Each year CVM mobilizes, equips, sends, and debriefs approximately 300 short-term veterinary volunteers. This is an exciting part of the work of the Lord through CVM, as veterinarians, veterinary students, veterinary technicians, and resource volunteers join our long-term workers and other ministry partners in programs of training and outreach. We are blessed to have people join us from outside of the US in the outreach as well. These are life-changing trips and the Lord always ministers to the hearts of those who serve. Rich times of fellowship develop on the team and with our in-country partners, and together they serve through veterinary medicine to touch lives for his glory. Pray with us for the seeds of hope that are planted in lives and for practical training and empowerment of those we serve.
CVM has many short-term mission trips around the world. Anyone interested in a short-term mission can contact Kit at (206) 546-7226. See www.cvmusa.org/ShortTerm/CurrentTrips Write firstname.lastname@example.org with any questions. You can join the CVM Social Network by connecting through the following link: http://cvmusa.ning.com/
The National Institutes of Health has 13 additional lines of human embryonic stem cells which are eligible for federal funding. Francis Collins, NIH director, said, “Many people who had been working on these lines, and concerned about whether they would be able to continue … will now be reassured that their research can go forward.” Last summer the NIH issued detailed guidelines addressing ethical issues pertaining to stem cells. Washington Post, April 28, 2010, p. A19.
On July 18, hundreds of churches across America and around the world participated in the National Day of Prayer for the Gulf, sponsored by the Evangelical Environmental Network (EEN) and the National Association of Evangelicals (NAE). NAE president Leith Anderson said, “We rejoice in the reports of the capped oil well. We pray that the containment will be permanent, lessons will be learned and that God will heal the people, waters and shores of the Gulf of Mexico.” Some churches had a prayer during worship and others devoted the entire service to this theme.
Prior to the containment, EEN said, “As the oil spill spews at 60,000 barrels per day, the one anchor that exemplifies the life of so many is faith. They put their trust, hope, and existence in the only One they can, Jesus Christ.”
Presently, EEN is working with the Christian Coalition of Alabama and churches and groups throughout the region on the 100,000 Prayer Initiative. It will partner 100,000 churches with 100,000 local Gulf Region families for prayer, support, hope and encouragement.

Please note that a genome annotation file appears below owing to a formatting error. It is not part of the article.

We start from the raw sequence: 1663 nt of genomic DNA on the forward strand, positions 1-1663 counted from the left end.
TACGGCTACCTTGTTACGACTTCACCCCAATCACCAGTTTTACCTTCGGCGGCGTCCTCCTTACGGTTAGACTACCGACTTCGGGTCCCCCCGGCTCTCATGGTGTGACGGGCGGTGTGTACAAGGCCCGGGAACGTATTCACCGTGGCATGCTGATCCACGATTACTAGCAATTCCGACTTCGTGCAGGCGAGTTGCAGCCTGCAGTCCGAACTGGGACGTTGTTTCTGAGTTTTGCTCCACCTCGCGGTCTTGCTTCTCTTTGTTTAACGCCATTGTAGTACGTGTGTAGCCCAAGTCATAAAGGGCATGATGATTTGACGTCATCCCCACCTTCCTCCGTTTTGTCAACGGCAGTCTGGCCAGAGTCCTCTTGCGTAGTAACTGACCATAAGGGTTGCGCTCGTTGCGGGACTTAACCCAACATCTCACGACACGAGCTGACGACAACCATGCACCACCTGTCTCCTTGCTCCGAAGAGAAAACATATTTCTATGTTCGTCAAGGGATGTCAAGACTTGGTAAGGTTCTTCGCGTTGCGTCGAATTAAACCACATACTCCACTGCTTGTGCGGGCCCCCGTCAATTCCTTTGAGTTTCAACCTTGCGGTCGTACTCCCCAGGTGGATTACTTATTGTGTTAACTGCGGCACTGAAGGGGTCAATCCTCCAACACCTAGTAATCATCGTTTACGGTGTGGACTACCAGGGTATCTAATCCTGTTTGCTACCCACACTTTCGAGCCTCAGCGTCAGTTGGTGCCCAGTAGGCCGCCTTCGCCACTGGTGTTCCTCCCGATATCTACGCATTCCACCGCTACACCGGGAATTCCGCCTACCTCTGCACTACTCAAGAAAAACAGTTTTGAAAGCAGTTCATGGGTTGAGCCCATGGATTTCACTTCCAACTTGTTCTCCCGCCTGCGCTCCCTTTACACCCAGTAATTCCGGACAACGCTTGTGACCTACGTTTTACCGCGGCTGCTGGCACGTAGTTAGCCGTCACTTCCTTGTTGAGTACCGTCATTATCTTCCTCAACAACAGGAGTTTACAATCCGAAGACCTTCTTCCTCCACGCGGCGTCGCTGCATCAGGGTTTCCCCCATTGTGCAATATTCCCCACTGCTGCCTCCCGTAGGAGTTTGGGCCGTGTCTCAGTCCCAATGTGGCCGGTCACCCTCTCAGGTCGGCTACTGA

Can a true history of Israel really be written? How do biblical traditions align with archaeological reality? How did the ancient Israelites make the transition from paganism to monotheism? The answers to these questions and many more will be presented at the Biblical Archaeology Society’s 13th annual Bible and Archaeology Fest in Atlanta, GA, Nov. 19–21. This is open to the public and everyone is welcome. Distinguished scholars from around the world will speak on topics related to the Hebrew Bible and the New Testament, as well as the latest archaeological discoveries in the field. For more information, call (800) 937-8461; e-mail, email@example.com; or register at www.biblicalarchaeology.org/fest
Feb. 11–13, 2011, marks the sixth annual Evolution Weekend. This time the emphasis is on encouraging congregations to focus on environmental issues as they dialogue between science and faith. The leader of this project, Michael Zimmerman of Butler University, says,
As an evolutionary biologist, I know that knowledge of evolutionary theory is absolutely essential for a robust understanding of how the natural environment functions and how it might be affected by human activities. My contacts within the religious community tell me that addressing ecological issues from within their faith perspective can also be empowering and hopeful, especially for those who are grieving about the ways humankind has harmed the natural world.
If your congregation would like to be involved, you can send Michael (firstname.lastname@example.org) a note with your name and congregation and he will be in touch. This special weekend is an opportunity for congregations to discuss the compatibility of religion and science in any manner that they wish—such as a lecture, sermon, class, discussion over lunch, etc. The goal is to encourage discussion and reflection on the relationship between religion and science and to show that they are not adversaries. At this point, 134 congregations from 36 states and nine countries are scheduled for Evolution Weekend 2011. Many more will be added in the months ahead.